'This, with some difficulty I accomplished, and here I found a prodigious concourse of people, of both sexes, and of all ranks and conditions, among whom I observed some of the principal canons of the patriarchal church, in their purple robes and rochets, as these all go in the habit of bishops; several priests who had run from the altars in their sacerdotal vestments in the midst of their celebrating mass; ladies half dressed, and some without shoes; all these, whom their mutual dangers had here assembled as to a place of safety, were on their knees at prayers, with the terrors of death in their countenances, every one striking his breast, and crying out incessantly, Miserecordia meu Dios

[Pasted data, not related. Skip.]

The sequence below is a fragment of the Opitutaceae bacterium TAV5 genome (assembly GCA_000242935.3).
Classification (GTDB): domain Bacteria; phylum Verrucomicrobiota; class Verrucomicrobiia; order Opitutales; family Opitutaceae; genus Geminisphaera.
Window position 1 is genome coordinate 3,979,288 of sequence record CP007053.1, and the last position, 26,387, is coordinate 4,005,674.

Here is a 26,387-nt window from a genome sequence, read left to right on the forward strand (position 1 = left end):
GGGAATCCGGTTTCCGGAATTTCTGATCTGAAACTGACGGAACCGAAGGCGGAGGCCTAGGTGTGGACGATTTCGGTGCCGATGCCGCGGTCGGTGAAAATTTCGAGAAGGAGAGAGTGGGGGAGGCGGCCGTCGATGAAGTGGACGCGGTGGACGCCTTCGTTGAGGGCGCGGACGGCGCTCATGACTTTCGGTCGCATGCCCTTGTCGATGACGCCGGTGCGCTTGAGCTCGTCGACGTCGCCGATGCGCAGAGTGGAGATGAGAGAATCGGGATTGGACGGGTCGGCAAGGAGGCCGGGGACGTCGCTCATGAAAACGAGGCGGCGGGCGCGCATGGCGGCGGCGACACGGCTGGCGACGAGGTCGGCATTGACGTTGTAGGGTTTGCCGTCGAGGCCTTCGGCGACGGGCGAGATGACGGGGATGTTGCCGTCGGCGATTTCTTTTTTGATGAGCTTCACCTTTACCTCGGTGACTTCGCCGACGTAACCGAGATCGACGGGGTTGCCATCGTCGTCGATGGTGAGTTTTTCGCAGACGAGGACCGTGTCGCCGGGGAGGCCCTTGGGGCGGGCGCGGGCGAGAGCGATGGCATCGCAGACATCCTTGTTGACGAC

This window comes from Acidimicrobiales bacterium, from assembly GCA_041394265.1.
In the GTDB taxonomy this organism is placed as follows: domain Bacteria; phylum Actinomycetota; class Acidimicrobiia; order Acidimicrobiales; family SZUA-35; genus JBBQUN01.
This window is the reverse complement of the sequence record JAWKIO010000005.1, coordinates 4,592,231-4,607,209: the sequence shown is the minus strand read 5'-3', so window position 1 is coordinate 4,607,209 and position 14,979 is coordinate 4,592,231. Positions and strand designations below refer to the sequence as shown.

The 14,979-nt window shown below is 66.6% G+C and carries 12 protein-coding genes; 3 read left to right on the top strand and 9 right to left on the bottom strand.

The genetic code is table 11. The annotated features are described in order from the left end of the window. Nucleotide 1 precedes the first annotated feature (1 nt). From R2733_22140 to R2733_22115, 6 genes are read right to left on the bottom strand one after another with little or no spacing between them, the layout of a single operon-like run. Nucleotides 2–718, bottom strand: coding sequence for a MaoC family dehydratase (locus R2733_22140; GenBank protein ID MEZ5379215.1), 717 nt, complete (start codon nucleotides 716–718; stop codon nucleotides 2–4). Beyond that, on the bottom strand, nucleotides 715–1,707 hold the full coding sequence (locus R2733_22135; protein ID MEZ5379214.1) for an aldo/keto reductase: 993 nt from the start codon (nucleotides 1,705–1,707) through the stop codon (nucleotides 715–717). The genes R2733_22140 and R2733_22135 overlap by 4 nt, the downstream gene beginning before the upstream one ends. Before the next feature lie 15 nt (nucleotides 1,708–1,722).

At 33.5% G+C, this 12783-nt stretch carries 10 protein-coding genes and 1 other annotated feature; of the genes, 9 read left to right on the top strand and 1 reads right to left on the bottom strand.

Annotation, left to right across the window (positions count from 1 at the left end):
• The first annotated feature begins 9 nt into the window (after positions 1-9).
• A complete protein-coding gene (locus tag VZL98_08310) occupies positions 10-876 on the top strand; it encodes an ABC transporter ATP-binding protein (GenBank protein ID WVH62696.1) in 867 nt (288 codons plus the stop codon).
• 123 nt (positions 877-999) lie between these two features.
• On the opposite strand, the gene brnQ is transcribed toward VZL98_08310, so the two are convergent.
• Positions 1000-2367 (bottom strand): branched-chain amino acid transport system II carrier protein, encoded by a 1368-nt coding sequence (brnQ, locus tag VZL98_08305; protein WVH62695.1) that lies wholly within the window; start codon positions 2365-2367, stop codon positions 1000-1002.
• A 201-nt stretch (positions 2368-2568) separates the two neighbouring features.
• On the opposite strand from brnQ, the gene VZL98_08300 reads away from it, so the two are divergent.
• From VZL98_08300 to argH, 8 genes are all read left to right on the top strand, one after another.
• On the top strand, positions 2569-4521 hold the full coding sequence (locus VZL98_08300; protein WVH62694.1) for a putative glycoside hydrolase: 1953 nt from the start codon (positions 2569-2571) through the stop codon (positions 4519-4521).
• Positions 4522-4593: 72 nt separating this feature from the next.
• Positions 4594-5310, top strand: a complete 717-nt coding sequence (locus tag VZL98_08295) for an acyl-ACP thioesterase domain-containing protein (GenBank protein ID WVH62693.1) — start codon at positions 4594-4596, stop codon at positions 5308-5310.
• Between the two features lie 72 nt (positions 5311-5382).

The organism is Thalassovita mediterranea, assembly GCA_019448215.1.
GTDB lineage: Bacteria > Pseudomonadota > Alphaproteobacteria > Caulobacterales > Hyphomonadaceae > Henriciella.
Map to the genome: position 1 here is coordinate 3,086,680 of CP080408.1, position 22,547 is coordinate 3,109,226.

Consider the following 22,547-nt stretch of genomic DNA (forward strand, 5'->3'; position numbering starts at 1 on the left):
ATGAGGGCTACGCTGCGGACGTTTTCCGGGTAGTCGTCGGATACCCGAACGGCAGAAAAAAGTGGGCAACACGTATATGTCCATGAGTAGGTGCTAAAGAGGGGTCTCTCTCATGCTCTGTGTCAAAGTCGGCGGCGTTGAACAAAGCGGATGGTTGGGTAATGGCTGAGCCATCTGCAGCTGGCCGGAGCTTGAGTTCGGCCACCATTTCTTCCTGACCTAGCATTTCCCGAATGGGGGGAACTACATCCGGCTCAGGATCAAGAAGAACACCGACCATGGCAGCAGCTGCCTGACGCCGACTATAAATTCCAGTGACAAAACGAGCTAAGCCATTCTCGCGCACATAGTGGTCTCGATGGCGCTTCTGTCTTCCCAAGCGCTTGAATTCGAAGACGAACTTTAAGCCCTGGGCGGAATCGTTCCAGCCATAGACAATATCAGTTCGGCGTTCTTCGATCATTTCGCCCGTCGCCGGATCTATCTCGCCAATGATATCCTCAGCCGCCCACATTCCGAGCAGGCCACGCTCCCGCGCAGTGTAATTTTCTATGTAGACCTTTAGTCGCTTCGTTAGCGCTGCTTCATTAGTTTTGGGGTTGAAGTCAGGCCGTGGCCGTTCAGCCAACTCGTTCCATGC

'In the midst of our devotions, the second great shock came on, little less violent than the first, and completed the ruin of those buildings which had been already much shattered. The consternation now became so universal that the shrieks and cries of Miserecordia could be distinctly heard from the top of St. Catherine's hill at a considerable distance off, whither a vast number of people had likewise retreated; at the same time we could hear the talk of the parish church there, whereby many persons were killed on the spot, and others mortally wounded. You may judge of the force of this shock, when I inform you, it was so violent, that I could scarce keep on my knees, but it was attended with some circumstances still more dreadful than the former—On a sudden I heard a general outcry 'The sea is coming in, we shall be all lost'—Upon this, turning my eyes towards the river, which in that place is near four miles broad, I could perceive it heaving and swelling in a most unaccountable manner, as no wind was stirring; in an instant there appeared, at some small distance, a large body of water, rising like a mountain; it came on foaming and roaring and rushed towards the shore with such impetuosity, that we all immediately ran for our lives as fast as possible; many were actually swept away, and the rest above their waist in water at a good distance from the banks. For my own part, I had the narrowest escape and should certainly have been lost, had I not grasped a large beam that lay on the ground, till the water returned to its channel, which it did almost at the same instant, with equal rapidity. As there now appeared at least as much danger from the sea as the land, and I scarce knew whither to retire for shelter, I took a sudden resolution of returning back with my cloaths all dropping, to the area of St. Paul's: here I stood some time, and observed the ships tumbling and tossing about, as in a violent storm; some had broken their cables, and were carried to the other side of the Tagus; others were whirled round with incredible swiftness; several large boats were turned keel upwards; and all this without any wind, which seemed the more astonishing. It was at the time of which I am now speaking, that the fine new quay, built of rough marble, at an immense expence, was entirely swallowed up, with all the people on it, who had fled thither for safety, and had reason to think themselves out of danger in such a place; at the same time a great number of boats and small vessels, anchored near it (all likewise full of people, who had retired thither for the same purpose) were all swallowed up, as in a whirlpool, and never more appeared.